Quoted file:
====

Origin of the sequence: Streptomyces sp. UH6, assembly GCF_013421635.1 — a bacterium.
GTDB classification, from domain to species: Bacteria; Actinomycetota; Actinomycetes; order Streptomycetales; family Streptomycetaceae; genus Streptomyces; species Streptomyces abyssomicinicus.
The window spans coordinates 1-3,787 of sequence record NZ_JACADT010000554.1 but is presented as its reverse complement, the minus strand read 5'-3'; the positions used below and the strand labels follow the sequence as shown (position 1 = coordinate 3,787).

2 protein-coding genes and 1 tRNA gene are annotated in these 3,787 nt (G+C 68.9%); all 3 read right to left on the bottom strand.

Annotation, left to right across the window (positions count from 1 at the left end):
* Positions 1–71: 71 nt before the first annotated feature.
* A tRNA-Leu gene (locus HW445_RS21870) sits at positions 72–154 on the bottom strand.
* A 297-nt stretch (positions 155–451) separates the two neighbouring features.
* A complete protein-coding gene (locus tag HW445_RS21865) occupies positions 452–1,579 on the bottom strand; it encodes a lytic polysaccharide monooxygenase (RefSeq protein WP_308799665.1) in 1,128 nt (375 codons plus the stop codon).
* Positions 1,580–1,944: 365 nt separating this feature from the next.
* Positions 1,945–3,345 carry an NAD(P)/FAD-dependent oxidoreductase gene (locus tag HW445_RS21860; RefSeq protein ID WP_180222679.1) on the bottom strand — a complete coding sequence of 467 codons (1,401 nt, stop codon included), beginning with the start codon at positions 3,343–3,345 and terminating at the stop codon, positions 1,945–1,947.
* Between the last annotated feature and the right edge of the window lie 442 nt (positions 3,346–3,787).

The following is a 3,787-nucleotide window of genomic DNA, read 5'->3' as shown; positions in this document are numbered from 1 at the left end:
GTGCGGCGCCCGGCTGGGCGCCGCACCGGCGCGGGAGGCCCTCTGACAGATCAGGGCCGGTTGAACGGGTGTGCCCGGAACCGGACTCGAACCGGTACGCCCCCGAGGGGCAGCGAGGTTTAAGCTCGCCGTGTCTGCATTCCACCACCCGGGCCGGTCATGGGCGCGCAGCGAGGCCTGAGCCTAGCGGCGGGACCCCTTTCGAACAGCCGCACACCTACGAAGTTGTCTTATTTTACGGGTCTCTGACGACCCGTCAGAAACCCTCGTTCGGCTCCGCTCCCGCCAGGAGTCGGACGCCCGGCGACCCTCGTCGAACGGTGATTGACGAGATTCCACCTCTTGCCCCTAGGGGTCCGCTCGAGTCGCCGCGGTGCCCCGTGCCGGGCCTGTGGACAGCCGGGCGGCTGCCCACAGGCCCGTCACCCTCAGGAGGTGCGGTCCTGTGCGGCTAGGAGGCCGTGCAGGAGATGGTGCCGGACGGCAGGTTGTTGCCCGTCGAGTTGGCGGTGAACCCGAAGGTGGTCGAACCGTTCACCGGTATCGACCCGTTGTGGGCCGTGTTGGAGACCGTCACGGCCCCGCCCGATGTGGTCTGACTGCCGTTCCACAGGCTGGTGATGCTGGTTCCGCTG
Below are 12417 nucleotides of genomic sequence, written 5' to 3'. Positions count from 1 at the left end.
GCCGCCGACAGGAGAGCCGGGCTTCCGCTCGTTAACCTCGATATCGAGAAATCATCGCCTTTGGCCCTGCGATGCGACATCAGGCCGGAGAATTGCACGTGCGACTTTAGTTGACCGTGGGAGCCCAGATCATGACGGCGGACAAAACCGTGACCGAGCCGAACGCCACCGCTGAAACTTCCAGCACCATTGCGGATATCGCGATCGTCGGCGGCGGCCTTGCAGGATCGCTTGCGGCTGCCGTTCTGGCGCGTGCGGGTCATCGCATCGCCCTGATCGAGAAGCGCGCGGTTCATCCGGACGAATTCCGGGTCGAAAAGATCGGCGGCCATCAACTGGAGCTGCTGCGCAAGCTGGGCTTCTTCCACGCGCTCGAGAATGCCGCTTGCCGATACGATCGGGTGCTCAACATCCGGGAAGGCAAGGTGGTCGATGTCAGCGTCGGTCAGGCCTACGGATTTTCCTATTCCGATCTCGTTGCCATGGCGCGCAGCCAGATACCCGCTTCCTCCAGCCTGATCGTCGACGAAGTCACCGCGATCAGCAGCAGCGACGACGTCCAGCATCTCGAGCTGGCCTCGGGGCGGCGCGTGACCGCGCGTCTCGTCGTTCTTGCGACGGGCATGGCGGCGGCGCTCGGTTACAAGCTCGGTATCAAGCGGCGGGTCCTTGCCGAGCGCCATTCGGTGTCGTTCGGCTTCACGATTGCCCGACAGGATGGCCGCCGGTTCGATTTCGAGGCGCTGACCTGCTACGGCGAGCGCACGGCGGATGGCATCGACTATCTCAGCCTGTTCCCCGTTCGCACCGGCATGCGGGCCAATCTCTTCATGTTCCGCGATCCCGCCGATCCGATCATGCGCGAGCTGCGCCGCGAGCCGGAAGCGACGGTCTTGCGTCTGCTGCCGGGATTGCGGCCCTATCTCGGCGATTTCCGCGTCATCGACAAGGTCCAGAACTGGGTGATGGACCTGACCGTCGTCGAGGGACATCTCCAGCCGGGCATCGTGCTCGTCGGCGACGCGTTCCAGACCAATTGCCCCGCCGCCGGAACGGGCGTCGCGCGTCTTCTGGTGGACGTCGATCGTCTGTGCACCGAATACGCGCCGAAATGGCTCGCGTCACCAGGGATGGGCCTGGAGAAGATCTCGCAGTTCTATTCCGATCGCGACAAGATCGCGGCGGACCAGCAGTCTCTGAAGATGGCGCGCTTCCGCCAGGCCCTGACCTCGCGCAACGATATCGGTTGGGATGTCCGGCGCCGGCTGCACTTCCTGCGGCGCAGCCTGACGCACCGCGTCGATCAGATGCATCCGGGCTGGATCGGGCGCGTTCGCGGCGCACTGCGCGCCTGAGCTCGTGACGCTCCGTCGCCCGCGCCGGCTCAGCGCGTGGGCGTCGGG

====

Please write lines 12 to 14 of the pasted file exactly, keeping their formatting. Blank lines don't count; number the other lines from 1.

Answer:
* Between the last annotated feature and the right edge of the window lie 442 nt (positions 3,346–3,787).

The following is a 3,787-nucleotide window of genomic DNA, read 5'->3' as shown; positions in this document are numbered from 1 at the left end:
GTGCGGCGCCCGGCTGGGCGCCGCACCGGCGCGGGAGGCCCTCTGACAGATCAGGGCCGGTTGAACGGGTGTGCCCGGAACCGGACTCGAACCGGTACGCCCCCGAGGGGCAGCGAGGTTTAAGCTCGCCGTGTCTGCATTCCACCACCCGGGCCGGTCATGGGCGCGCAGCGAGGCCTGAGCCTAGCGGCGGGACCCCTTTCGAACAGCCGCACACCTACGAAGTTGTCTTATTTTACGGGTCTCTGACGACCCGTCAGAAACCCTCGTTCGGCTCCGCTCCCGCCAGGAGTCGGACGCCCGGCGACCCTCGTCGAACGGTGATTGACGAGATTCCACCTCTTGCCCCTAGGGGTCCGCTCGAGTCGCCGCGGTGCCCCGTGCCGGGCCTGTGGACAGCCGGGCGGCTGCCCACAGGCCCGTCACCCTCAGGAGGTGCGGTCCTGTGCGGCTAGGAGGCCGTGCAGGAGATGGTGCCGGACGGCAGGTTGTTGCCCGTCGAGTTGGCGGTGAACCCGAAGGTGGTCGAACCGTTCACCGGTATCGACCCGTTGTGGGCCGTGTTGGAGACCGTCACGGCCCCGCCCGATGTGGTCTGACTGCCGTTCCACAGGCTGGTGATGCTGGTTCCGCTG